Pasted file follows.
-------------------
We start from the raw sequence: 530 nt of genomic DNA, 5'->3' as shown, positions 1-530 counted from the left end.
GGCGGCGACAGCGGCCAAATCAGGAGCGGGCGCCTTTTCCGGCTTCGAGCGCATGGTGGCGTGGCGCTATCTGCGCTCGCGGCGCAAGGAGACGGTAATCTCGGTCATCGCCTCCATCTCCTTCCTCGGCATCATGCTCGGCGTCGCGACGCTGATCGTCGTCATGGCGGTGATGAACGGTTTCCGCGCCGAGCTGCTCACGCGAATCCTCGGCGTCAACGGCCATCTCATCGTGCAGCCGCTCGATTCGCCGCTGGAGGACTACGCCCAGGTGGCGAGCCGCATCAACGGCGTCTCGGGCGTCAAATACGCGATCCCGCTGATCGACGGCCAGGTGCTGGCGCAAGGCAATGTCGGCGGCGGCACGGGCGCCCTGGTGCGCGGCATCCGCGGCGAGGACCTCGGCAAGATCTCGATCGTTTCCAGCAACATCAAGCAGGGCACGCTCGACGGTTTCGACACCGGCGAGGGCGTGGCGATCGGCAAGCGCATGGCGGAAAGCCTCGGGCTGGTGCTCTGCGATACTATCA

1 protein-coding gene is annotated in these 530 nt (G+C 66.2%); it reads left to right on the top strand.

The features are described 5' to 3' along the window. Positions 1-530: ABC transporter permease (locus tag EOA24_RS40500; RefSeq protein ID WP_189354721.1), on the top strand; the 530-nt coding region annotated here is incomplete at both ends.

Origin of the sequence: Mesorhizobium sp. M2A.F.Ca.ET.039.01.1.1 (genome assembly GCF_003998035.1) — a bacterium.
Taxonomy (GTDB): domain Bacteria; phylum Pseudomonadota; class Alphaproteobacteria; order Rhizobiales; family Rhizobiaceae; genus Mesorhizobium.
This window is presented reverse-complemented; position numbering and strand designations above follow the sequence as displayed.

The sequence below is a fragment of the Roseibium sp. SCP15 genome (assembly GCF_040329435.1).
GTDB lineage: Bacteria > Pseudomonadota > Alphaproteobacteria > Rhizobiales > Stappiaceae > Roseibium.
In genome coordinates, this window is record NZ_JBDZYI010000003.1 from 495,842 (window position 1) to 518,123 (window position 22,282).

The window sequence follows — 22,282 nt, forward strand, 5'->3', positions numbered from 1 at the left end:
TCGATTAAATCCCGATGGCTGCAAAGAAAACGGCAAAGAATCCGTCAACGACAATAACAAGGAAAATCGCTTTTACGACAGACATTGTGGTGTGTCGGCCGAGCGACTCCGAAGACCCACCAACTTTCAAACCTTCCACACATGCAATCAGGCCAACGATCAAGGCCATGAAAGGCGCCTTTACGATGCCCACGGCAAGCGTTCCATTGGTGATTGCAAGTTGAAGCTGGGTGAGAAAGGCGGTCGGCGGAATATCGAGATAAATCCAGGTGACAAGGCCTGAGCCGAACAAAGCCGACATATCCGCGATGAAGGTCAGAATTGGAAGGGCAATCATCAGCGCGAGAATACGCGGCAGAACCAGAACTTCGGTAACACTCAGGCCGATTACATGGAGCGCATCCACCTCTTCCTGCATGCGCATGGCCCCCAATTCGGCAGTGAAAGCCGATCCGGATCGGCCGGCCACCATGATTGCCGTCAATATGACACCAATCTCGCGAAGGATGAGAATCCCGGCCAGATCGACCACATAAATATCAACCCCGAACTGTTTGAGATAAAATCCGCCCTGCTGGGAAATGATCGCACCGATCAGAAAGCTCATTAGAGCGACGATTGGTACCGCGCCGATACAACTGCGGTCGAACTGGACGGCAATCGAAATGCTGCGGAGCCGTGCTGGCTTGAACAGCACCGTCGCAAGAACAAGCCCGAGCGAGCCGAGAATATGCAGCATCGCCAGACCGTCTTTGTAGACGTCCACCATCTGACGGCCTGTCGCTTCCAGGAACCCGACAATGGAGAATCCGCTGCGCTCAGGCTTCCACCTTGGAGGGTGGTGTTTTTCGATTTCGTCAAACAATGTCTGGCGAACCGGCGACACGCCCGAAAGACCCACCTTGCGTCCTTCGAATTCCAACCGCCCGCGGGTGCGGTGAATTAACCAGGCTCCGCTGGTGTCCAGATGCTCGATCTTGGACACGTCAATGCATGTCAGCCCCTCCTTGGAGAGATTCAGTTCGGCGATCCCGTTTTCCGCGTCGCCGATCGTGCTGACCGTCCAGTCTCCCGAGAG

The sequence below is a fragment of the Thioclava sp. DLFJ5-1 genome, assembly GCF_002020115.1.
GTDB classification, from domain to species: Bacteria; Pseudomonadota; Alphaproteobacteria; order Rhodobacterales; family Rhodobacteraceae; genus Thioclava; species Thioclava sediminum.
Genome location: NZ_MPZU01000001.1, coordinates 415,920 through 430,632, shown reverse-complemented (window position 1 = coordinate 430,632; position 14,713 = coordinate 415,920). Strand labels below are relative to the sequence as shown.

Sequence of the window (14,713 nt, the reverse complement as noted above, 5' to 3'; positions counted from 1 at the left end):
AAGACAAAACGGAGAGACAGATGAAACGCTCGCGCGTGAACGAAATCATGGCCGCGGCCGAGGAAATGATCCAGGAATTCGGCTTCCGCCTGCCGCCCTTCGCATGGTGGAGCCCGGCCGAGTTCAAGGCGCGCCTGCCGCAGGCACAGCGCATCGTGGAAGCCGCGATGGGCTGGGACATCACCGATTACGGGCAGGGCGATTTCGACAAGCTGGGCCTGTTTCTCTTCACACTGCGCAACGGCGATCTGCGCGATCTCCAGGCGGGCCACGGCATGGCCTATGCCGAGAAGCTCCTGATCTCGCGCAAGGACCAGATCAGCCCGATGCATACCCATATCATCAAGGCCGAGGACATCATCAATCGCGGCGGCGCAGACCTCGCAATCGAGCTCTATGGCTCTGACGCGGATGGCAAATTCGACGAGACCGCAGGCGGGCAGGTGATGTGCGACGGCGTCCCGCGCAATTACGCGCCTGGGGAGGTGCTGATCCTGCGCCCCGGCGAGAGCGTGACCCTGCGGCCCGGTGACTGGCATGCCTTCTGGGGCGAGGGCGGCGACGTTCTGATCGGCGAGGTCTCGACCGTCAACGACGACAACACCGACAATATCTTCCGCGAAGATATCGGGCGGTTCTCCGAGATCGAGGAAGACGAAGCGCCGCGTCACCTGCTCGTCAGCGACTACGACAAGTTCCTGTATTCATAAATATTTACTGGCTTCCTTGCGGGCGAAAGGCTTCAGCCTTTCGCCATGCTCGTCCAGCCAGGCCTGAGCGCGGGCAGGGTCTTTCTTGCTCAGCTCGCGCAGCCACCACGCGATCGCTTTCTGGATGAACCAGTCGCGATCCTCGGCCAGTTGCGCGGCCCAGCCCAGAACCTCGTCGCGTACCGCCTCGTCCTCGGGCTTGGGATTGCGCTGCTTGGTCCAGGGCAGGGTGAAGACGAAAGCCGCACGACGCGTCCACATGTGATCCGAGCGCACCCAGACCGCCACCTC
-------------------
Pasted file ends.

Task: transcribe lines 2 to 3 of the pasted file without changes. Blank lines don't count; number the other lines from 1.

GGCGGCGACAGCGGCCAAATCAGGAGCGGGCGCCTTTTCCGGCTTCGAGCGCATGGTGGCGTGGCGCTATCTGCGCTCGCGGCGCAAGGAGACGGTAATCTCGGTCATCGCCTCCATCTCCTTCCTCGGCATCATGCTCGGCGTCGCGACGCTGATCGTCGTCATGGCGGTGATGAACGGTTTCCGCGCCGAGCTGCTCACGCGAATCCTCGGCGTCAACGGCCATCTCATCGTGCAGCCGCTCGATTCGCCGCTGGAGGACTACGCCCAGGTGGCGAGCCGCATCAACGGCGTCTCGGGCGTCAAATACGCGATCCCGCTGATCGACGGCCAGGTGCTGGCGCAAGGCAATGTCGGCGGCGGCACGGGCGCCCTGGTGCGCGGCATCCGCGGCGAGGACCTCGGCAAGATCTCGATCGTTTCCAGCAACATCAAGCAGGGCACGCTCGACGGTTTCGACACCGGCGAGGGCGTGGCGATCGGCAAGCGCATGGCGGAAAGCCTCGGGCTGGTGCTCTGCGATACTATCA

1 protein-coding gene is annotated in these 530 nt (G+C 66.2%); it reads left to right on the top strand.